Getting to Know: Winnipeg Rockers, Dr Rage & The Uppercuts


In today’s Getting to Know, we meet mixed-bag Winnipeg rockers, Dr Rage & The Uppercuts. Their influences are vast, as is their desire to please crowds. If you are in an up and coming band that would like to partake in a Getting to Know feature, contact to receive the questionnaire and instructions. Thanks!

dr-rage-and-the-uppercuts-1-smallBand Name: Dr Rage & The Uppercuts
Band Members: Dr Rage (vocals, lead guitar, keyboards), Colin Musulak (drums), Chris Parkes (guitar), Dan Grapko (guitar), and Steve Silver (bass).
Years Active: 9
City of Origin: Winnipeg, MB.

Who are you and what do you do?
“I am Dr Rage, frontman for the band.”

In 100 words or less, tell us how your band has gotten to this point.
“We’ve all been playing music in a variety of capacities for quite a while. This band is our way of letting the rage out and expressing ourselves musically. It’s also just a really good time.”

What is your latest release and how would you best describe it to someone who hasn’t heard your band?
“Our latest release is our third album, aptly titled Rage 3. It is an evolution for the band. We have become a lot more genre-defying in our approach to music and the diversity shows in this recording – we do everything from blues rock, to gypsy punk, to grunge metal…you really just have to hear it to get it. It is a full length album available on vinyl, CD and digital.”

When making an album, which aspect of the process do you put the most time into and why?
“We have always taken a lot of pride in being able to pull off all of our music live. All of the songs on this album were crowd-tested for well over a year before we tracked them. That being said, a lot of time went into the tracking, mixing and mastering of the album. We like to think that every stage of the process is equally important if you want to put out a world class recording.”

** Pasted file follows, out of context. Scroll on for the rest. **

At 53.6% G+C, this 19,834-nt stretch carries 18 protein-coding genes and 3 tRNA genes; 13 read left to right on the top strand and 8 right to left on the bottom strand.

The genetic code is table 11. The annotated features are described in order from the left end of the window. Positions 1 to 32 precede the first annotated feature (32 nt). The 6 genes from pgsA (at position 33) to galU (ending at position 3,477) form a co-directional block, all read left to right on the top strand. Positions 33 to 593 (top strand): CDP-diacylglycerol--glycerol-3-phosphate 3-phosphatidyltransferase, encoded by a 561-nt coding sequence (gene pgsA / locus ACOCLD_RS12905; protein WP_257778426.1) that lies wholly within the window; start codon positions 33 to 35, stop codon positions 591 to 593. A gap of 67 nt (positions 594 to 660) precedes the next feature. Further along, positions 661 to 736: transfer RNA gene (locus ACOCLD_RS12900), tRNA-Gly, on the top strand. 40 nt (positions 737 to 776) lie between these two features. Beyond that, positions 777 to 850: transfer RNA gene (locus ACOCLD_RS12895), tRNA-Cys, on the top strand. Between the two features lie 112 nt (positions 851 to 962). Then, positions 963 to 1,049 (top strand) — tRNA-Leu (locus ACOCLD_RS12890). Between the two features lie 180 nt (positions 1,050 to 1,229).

What is the best part about your band and why?
“Our live show – because there is a ton of energy. We really like to engage the audience and feed off of the energy we get back from them. It’s actually taken us quite a while to find the balance between the live energy and the act of attempting to put that into a studio recording, I think that this album is the closest we’ve ever come to capturing that vibe.”

What makes your band unique from the rest?
“We are not afraid to really mix it up musically and explore a wide range of styles. We also have a twisted sense of humour and a very natural way about approaching a crowd. We always get comments from people after a show about how the atmosphere we created on stage felt like they were hanging out with friends at home.”

How does your band survive the challenges of touring/gigging?
“By having other jobs to pay the bills. Ha! No ,seriously, that ‘is’ how we survive.”

Would you rather be critically-acclaimed; rich and famous; or an under-the-radar band with a dedicated fan base?
“I think that we would like to be as rich and famous as possible, without losing whatever it is that makes us who we are…if that dr-rage-and-the-uppercuts-2makes any sense. I mean really, who doesn’t want to make a lot of money? Critical acclaim is nice, but it doesn’t buy you groceries unless it is accompanied by an enthusiastic fan base who is willing to show support in more ways than hitting the ‘Like’ button.”

If you’d have to compare your band to another one out there, living or dead, who would it be and why?
“This question has always been a challenge for us. We have not had a lot of success in trying to pick bands for the ‘who do you sound like’ category. We have elements that sound like The Black Keys, or Zeppelin or Soundgarden, and then other elements that can be in the ballpark of Tom Waits or Zappa or Gogol Bordello. How the hell do you just narrow that down to one or two bands? It just doesn’t work.”

Which band/musician would you like to share many drinks with? What would you talk about?
“For me, that would have to be Tom Waits or Keith Richards. I just find those guys fascinating and they both are very good storytellers. That said, Keith may be a bit difficult to comprehend at times. “I would talk about pretty much anything that they wanted to. I would probably steer clear of asking them the typical ‘what was it like’ fan questions that they must get all the time. Although, I would have to ask Tom what it was like hanging with William S. Burroughs during The Black Rider sessions.”

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